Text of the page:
A solar version of Nepal Sambat began from N.S. 1141 Kachhala 1 which co-incided with 20 October 2020. Colloquially in Nepal Bhasa, it is called Nhilyaa kathan yaa nepal sambat [Prachalit Nepal Script: 𑐣𑑂𑐴𑐶𑐮𑑂𑐫𑐵𑑅 𑐎𑐠𑑄𑐫𑐵 𑐣𑐾𑐥𑐵𑐮 𑐳𑐩𑑂𑐧𑐟, Devanagari script : न्हिल्याः कथंया नेपाल सम्बत] which means ‘Nepal Sambat in accordance to date system’.
The solar Nepal Sambat is based on earth’s revolution around sun. It has 365 days every year, and 366 on leap years.
There are twelve months in Nepal Sambat. They are as follows:-
|S.N.||Names of Month|
|Roman||Nepal Script||Nagari Script|
Days per month
The first five months Kachhalā, Thinlā, Ponhelā, Sillā and Chillā have 30 days per month. The sixth month Chaulā has 29 days every year and 30 days every leap year. The rest six months Bachhalā, Tachhalā, Dillā, Gunlā, Yanlā and Kaulā have 31 days per month.
The concept of leap year exists across various solar calendars. Since Nepal Sambat has 365 days a year, and the earth takes approximately 365.25 days to complete a revolution around the sun – we loose 0.25 days every year. This means the calendar slowly drifts away from the seasons and actual time. Therefore, to prevent this from happening, the concept of leap year exists.
On leap years, one day is added in the year to make it 366 days. The extra day added is the leap day and tansa din [Prachalit Nepal Script: 𑐟𑑃𑐳𑐵 𑐡𑐶𑑄, Devanagari script : तँसा दिं] in Nepal Bhasa. The sixth month Chaulā which has 29 days on regular years, will have one extra day – making it 30 days on leap years.
Leap years come approximately every four years. The exact maths to calculate leap year is as follows:
1. Add 880 to the given number of year
2. If the number is evenly divisible by 4 – Go to step number 2, otherwise it isn’t a leap year.
2. If the number is also evenly divisible by 100 – Go to step number 3, otherwise it is a leap year.
3. If the number is also evenly divisible by 400 – It is a leap year, otherwise not.
The leap years in Nepal Sambat for next hundred years are 1144, 1148, 1152, 1156, 1160, 1164, 1168, 1172, 1176, 1180, 1184, 1188, 1192, 1196, 1204, 1208, 1212, 1216, 1220, 1224, 1228, 1232, 1236, 1240.
Nepal Sambat dates are written in YYYY/MM/DD format.
Year – dan [Prachalit Nepal Script: 𑐡𑑃, Devanagari script : दँ]
Month – laa [Prachalit Nepal Script: 𑐮𑐵, Devanagari script : ला]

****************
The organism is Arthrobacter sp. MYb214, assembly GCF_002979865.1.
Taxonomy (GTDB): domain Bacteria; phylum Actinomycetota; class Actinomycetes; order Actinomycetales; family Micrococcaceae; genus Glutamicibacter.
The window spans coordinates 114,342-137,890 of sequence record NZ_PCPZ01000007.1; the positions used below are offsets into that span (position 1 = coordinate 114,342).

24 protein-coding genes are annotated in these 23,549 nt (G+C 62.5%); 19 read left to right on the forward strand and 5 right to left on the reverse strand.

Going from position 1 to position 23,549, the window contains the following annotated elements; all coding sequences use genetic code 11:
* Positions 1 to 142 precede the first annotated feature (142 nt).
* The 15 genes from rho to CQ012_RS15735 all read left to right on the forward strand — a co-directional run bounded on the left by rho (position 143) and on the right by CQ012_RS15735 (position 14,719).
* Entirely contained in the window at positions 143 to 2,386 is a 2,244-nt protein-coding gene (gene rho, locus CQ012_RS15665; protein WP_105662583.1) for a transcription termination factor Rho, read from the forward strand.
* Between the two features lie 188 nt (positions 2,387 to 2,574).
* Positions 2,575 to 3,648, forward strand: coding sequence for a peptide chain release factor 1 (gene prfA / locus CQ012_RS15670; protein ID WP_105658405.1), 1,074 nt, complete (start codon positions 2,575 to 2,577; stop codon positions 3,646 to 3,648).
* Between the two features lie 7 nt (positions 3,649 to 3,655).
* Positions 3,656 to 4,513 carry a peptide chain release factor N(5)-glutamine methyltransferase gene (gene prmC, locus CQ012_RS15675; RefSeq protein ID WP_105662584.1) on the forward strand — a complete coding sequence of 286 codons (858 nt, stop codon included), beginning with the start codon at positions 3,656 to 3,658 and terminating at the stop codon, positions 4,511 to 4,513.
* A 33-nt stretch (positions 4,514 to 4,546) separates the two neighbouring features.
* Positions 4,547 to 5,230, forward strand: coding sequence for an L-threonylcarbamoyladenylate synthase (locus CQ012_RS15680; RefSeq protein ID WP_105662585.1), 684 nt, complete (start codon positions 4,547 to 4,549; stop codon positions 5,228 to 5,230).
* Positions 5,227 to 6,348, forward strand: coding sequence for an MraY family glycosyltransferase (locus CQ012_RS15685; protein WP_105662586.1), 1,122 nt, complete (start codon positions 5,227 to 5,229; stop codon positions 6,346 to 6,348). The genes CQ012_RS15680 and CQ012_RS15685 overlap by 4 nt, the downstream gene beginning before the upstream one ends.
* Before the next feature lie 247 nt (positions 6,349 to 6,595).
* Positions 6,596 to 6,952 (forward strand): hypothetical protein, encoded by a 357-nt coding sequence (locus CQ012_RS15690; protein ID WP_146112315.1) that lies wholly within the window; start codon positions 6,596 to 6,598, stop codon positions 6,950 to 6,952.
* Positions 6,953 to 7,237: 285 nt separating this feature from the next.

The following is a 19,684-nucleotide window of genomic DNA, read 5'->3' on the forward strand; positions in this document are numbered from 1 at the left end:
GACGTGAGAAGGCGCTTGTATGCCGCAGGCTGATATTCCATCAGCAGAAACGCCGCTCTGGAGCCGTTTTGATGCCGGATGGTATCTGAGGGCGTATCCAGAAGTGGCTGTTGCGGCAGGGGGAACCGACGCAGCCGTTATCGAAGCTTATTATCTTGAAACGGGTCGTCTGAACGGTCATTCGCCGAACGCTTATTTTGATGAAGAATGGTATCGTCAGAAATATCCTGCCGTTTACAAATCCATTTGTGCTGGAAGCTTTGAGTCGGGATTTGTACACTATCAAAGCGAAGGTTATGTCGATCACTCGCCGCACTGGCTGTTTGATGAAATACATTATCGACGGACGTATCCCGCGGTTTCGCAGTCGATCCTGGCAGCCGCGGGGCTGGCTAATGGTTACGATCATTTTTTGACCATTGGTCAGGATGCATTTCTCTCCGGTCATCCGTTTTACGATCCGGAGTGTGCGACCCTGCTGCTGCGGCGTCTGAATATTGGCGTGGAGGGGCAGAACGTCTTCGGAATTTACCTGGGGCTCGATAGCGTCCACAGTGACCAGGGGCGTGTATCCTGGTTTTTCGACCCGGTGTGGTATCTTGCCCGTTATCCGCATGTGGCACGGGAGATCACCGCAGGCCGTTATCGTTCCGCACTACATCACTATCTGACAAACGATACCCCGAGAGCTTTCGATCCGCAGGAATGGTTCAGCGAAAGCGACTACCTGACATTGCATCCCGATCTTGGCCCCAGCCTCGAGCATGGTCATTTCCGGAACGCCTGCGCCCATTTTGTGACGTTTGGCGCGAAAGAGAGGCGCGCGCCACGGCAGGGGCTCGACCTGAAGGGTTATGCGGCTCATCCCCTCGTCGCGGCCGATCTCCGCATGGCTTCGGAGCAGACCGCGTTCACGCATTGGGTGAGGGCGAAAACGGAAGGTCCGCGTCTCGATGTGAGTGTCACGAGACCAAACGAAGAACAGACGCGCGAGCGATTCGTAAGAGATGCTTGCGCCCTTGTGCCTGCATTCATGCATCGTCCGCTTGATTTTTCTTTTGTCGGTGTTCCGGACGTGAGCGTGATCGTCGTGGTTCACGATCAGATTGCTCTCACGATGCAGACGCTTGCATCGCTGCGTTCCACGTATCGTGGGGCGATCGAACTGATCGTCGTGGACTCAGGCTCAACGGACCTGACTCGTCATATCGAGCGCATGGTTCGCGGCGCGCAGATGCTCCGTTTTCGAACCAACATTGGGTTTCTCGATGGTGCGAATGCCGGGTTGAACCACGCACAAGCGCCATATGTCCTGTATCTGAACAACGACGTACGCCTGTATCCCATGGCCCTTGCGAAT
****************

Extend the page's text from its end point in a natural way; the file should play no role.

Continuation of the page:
Date – nhilyaa [Prachalit Nepal Script: 𑐣𑑂𑐴𑐶𑐮𑑂𑐫𑐵𑑅, Devanagari script : न्हिल्याः]
N.S. is the abbreviation to denote ‘Nepal Sambat’.
A week consists of seven days. Weeks start from Sunday and end on Saturdays in Nepal. Week is called vaa [Prachalit Nepal Script: 𑐰𑐵𑑅, Devanagari script : वाः] and the days are called baa or baa [Prachalit Nepal Script: 𑐧𑐵𑐬 / 𑐧𑐵𑑅, Devanagari script : बार / बाः]
1. Ninhi – Sunday
2. Minhi – Monday
3. Inaanhi – Tuesday
4. Sunhi – Wednesday
5. Sinnhi – Thursday
6. Lunnhi – Friday
7. Sannhi – Saturday
The Solar New Year of Nepal Sambat falls on it’s first day Kachhala 1, which coincides with October 20 in Gregorian calendar.
Nepal Sambat itself began on 20 October 879 A.D., therefore 20 October 2020 was taken as a commencement point for the Solar Nepal Sambat 1141.
Century means ‘a hundred years’. It is called sadi [Prachalit Nepal Script: 𑐳𑐡𑐶, Devanagari script : सदि]. The term in Nepal Bhasa derives from sacchi dan deegu [Prachalit Nepal Script: 𑐳𑐔𑑂𑐕𑐶 𑐡𑑃 𑐡𑐶𑐂𑐐𑐸, Devanagari script : सच्छि दँ दिइगु] which means ‘when hundred years resides’.
Since Nepal Sambat started from the year one (N.S. 1) – a century is from one to hundred. In the year 1141, we are in the 12th century of Nepal Sambat. The 12th century began from N.S. 1101 and will end in the year N.S. 1200.
1st century : N.S. 1 to N.S. 100
2nd century : N.S. 101 to N.S. 200
3rd century: N.S. 201 to 300
4th century: N.S. 301 to 400
5th century: N.S. 401 to 500
6th century: N.S. 501 to 600
7th century: N.S. 601 to 700
8th century: N.S. 701 to 800
9th century: N.S. 801 to 900
10th century: N.S. 901 to 1000
11th century: N.S. 1001 to N.S. 1100
12th century: N.S. 1101 to N.S. 1200
As Nepal Sambat started the year N.S. 1, a decade goes from one to ten, eleven to twenty, twenty one to thirty, thirty one to fourty and so on. A decade is known as jhidi [Prachalit Nepal Script: 𑐗𑐶𑐡𑐶, Devanagari script : झिदि]. The term in Nepal Bhasa derives from jhi-dan deegu [Prachalit Nepal Script: 𑐗𑐶𑐡𑑃 𑐡𑐶𑐂𑐐𑐸, Devanagari script : झिदँ दिइगु] which means ‘when ten years resides’.
The decades of the first century:
1st decade: N.S. 1 to N.S. 10
2nd decade: N.S. 11 to N.S. 20
3rd decade: N.S. 21 to N.S. 30
4th decade: N.S. 31 to N.S. 40
5th decade: N.S. 41 to N.S. 50
6th decade: N.S. 51 to N.S. 60
7th decade: N.S. 61 to N.S. 70
8th decade: N.S. 71 to N.S. 80
9th decade: N.S. 81 to N.S. 90
10th decade N.S. 91 to N.S. 100
The decades of 12th century:
1st decade: N.S. 1101 to N.S. 1110
2nd decade: N.S. 1111 to N.S. 1120
3rd decade: N.S. 1121 to N.S. 1130
4th decade: N.S. 1131 to N.S. 1140
5th decade: N.S. 1141 to N.S. 1150
6th decade: N.S. 1151 to N.S. 1160
7th decade: N.S. 1161 to N.S. 1170
8th decade: N.S. 1171 to N.S. 1180
9th decade: N.S. 1181 to N.S. 1190
10th decade N.S. 1191 to N.S. 1200
Before Nepal Sambat
The year before Nepal Sambat 1 goes with backward counting. It is resembled as B.N.S.